Wednesday, February 27, 2008

Free Cinema

Free Cinema
Facets Video
Suggested retail $70
3 DVD set
North American release of a more robust PAL BFI DVD set.

Facet's newish 3-disc release of the British Free Cinema movement's work is a nice reminder that history of postwar documentary goes beyond American cinema verite. It's a reminder that other national cinemas are just as worthy for consideration; Canadian documentary at the very least deserves wider video availability, and perhaps other national documentary cinemas deserve unearthing for an American academic and cinephile audience.

Ultimately, the Free Cinema will interest most viewers on two counts: the stylistic verve the filmmakers bring to nonfiction film (mobile camera, deft framing, jazz soundtracks) and the obvious training ground for the British New Wave, which boasted many of the Free Cinema makers: Anderson, Reisz, and Richardson. These filmmakers' films in fact are the strongest, at least in the first disc of the set.

O Dreamland has all the ideological problems the Screen folks saw in Anderson: by subjecting the working class social actors to an objectifying gaze rather than a view depicting their subjective experience of an amusement park, the film's invocation of the "dreamland" is ironic, a sly questioning of Britain's postwar consumer culture.

That said, the documentary is laudable for its updating of Griersonianism for new smaller-gauge technology and new historical circumstances. Like many of the others on the disc, it manages to straddle both realist and formalist-expressionist aesthetics of documentary making. For instance, the eye for framing juxtaposition in Dreamland show a narrational presence beyond the "objective" or objectivist stance of the verite counterparts.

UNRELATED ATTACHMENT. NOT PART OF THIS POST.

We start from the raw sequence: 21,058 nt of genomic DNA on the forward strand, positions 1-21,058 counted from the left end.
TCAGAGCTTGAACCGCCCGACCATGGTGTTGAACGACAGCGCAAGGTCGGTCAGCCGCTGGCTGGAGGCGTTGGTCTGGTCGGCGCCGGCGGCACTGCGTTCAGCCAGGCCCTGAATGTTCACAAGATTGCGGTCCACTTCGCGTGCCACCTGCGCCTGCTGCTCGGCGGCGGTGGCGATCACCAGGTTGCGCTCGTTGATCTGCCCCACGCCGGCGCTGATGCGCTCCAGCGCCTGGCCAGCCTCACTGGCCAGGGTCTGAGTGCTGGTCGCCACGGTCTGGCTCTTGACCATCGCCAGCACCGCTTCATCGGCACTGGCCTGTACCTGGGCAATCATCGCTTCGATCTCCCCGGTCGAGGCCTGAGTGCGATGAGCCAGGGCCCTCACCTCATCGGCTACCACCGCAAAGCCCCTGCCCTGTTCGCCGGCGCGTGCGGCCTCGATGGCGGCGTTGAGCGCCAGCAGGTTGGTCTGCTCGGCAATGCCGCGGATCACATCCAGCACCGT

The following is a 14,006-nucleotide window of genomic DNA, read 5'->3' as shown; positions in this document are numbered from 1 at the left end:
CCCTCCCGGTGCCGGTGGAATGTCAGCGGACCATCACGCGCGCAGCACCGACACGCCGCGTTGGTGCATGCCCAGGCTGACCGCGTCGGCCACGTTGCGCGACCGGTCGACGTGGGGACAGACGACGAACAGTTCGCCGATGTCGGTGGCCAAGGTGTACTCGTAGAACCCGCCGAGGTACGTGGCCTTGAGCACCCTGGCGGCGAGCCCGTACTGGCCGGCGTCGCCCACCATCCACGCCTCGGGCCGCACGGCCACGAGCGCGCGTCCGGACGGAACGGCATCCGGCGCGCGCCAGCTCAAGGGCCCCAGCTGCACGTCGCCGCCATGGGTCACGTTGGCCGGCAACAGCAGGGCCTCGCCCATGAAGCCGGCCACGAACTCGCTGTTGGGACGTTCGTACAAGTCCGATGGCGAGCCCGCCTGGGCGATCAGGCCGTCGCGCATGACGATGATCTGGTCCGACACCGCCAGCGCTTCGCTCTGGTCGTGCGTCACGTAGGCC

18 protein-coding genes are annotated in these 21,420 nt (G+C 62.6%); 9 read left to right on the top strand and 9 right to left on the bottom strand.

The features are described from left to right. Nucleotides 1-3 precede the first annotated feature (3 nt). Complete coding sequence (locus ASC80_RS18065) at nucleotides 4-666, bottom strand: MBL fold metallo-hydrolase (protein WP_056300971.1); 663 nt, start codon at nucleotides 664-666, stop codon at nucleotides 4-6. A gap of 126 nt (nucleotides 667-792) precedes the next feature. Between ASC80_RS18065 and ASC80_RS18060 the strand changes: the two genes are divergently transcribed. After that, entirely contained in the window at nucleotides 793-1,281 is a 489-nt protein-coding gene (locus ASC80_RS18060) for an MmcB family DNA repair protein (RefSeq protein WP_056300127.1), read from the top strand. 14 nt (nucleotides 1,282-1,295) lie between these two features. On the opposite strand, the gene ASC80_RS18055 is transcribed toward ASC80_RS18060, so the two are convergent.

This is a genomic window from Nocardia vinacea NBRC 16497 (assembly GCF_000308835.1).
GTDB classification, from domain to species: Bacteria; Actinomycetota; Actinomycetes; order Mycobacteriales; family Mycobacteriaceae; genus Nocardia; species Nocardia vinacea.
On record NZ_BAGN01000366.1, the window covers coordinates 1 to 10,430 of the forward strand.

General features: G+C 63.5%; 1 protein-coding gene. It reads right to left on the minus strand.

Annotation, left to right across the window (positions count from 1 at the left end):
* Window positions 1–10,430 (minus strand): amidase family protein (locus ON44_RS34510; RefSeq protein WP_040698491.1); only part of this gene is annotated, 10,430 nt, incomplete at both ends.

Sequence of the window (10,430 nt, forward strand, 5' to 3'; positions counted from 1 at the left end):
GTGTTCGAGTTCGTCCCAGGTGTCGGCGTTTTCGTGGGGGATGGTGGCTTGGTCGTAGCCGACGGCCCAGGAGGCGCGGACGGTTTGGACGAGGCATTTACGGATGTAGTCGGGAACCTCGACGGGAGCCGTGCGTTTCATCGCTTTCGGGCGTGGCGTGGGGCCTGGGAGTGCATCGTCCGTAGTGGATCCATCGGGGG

In general, British cinema tends to get overlooked in the American pedagogical context. This Free Cinema compilation might give more reason for its inclusion in our sightlines.

DVD Talk review
Wikipedia on Free Cinema movement
Senses of Cinema article on Tony Richardson

Tuesday, August 7, 2007

Avant-Garde Box Set 2

Avant Garde2: Experimental Cinema 1928-1954
Kino Video
Suggested retail $30

I can’t think of a more valuable DVD resource than Kino’s first volume of Avant-Garde: Experimental Cinema of the 1920s and 30s. I use it constantly in my teaching, and for my own viewing. Well, thankfully, a second set is out now, and it is just as impressive. Where the first set concentrated on the European interwar avant-garde, this one chronicles many of the films of the American postwar avant-garde, most of which have been impossible to see if you don’t have a 16mm projector and a decent rental budget. For me, getting Geography of the Body and Potted Psalm on DVD was worth the price of purchase alone. The abstractions of the former...

and the playing with image as surface in the latter...

... go a long way to suggesting the search for a new visual vocabulary among the postwar filmmakers, even as the narratives fell into familiar mythopoetic territory.

Though it should be noted that this retreat to high culture was in no small part a defense smokescreen that justified the presentation of gay narratives. To that end, this box set is a valuable contribution not only to historians and teachers of the avant-garde but of gay cinematic representation.

And since I’m a tremendous fan of Gregory Markopoulos’s work, I was thrilled to see one of his early films, 1949’s Christmas, U.S.A. , included. It’s not quite the masterpiece of Twice a Man, and lacks the lushness of Psyche, but it’s already a solid example of Markopoulos’s style, which I’d perhaps best describe as the work of a Fireworks-era Anger who knows how to edit. Like some of his later films, Christmas presents, quite literally, parallel montage, with spaces alternating back and forth, then switching one strand out, then another.

I haven’t made it through all the contents yet, but there’s time to savor.

Monday, June 18, 2007

About This Site

Welcome. This is the companion site to Not on DVD. You can read the rationale for that site in more detail, but essentially it’s a resources for scholars, educators, librarians, and cinephiles interested in information on and discussion about film and media works not available on the home video market.

However, a number of lucky films make it each year to DVD. Newspaper features like Dave Kehr’s and sites like Greencine Daily provide important DVD release news, but there’s still a lack of centralized location for a range of more obscure films, especially when one ventures toward the experimental, nonfiction, archival, or international realms. This site hopes to be such a central forum for announcements and discusssion.

Membership is open. Those who wish to become contributing members can email me. Or folks can send news and queries my way for posting here.